Mitch Smith, a longtime resident at 84-09 35th Avenue, said many apartments inside the 84-unit building, including the unit above his, were facing deteriorating walls that leaked water when it rains. He described the walls as “spongy” and “saturated.”
The building's landlord, Arnold Marshel from the Brooklyn-based Westleigh Company, “implemented a drastic rebuilding project,” according to Smith. The landlord then billed the project as a Major Capital Improvement (MCI), a program from the 1970s that incentivized landlords to invest in their buildings.
MCI charges are not intended for work that is considered routine maintenance, but actual improvements. The cost of the improvements can then be pushed onto tenants through monthly rent increases.
The state Department of Housing and Community Renewal (DHCR) approved the project, which Smith said will increase their rent by 12 percent over the next two years, on top of the expected 1.25 percent rent hike for one-year leases approved by the Real Estate Board.
“This is an economic assault,” Smith said. “This will be completely paid for by us.”
Now, tenants are looking to challenge the rent hike, claiming that the work isn’t an improvement and should have been done to maintain the building from the beginning.
“It’s an increase they don’t deserve,” said Brandon Ramos, a tenant whose family has lived in the building for more than 10 years. “The building’s been crumbling for years.”
Last Wednesday, Smith and nine other tenants from the Jackson Heights building met with State Senator Jose Peralta for an hour. They discussed their situation and possible actions to challenge the increase.
Peralta recommended an organization that could provide legal help during the appeals process.
Smith said he’s also planning to set up a meeting with Assemblyman Francisco Moya in the coming weeks.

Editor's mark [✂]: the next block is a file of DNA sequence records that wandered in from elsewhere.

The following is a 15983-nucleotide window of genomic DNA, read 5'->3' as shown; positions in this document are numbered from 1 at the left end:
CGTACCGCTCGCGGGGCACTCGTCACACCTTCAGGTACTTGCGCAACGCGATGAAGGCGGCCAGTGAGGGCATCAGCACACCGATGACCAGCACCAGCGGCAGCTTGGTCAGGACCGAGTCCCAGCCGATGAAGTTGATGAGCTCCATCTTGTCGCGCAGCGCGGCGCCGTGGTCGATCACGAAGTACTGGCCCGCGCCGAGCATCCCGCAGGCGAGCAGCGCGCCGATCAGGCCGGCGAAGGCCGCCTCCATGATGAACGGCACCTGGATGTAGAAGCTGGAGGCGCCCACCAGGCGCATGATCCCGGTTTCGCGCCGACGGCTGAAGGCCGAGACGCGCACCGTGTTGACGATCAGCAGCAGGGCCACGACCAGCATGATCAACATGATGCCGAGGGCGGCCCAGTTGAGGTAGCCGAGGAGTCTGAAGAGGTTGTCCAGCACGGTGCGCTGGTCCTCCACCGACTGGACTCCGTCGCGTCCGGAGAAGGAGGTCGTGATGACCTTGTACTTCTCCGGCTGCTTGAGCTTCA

Peralta is co-sponsoring legislation in the State Senate to limits the rent increases for MCIs based on the actual amount, rather than in perpetuity.
The bill would also require landlords to submit a statement confirming that no owners have been found to have harassed or illegally evict tenants in the last five years.
The legislation also clarifies that MCIs will only be approved if the work performed is “an enhancement, upgrade or addition, while repairs or replacements intended to maintain existing services are ineligible.”
Smith agreed that the real problem is the law. He admitted that unless there’s serious outside intervention, the current tenants at 84-09 35th Avenue are faced with “close to zero” chance of successfully challenging the rent hike.
“This is a setback for many and a disaster for others,” Smith said. “Some will have to move out.”
He accused landlords of turning MCIs into “supplemental income.” He said another issue, vacancy decontrol, tempts landlords to force people out of their homes by creating “lousy conditions in their buildings.”
“We get stuck with the bill and continue to pay the surcharge, they pay nothing,” Smith said. “People continue to move out as the rent increases. As people move out, they can raise the rent more. It’s outrageous.”
A DHCR spokeswoman said if a rent-regulated tenant believes they are being overcharged, they should contact the office of Rent Administration. To challenge the MCI, tenants have to file a petition for administrative review within 35 days of the issuance of the order.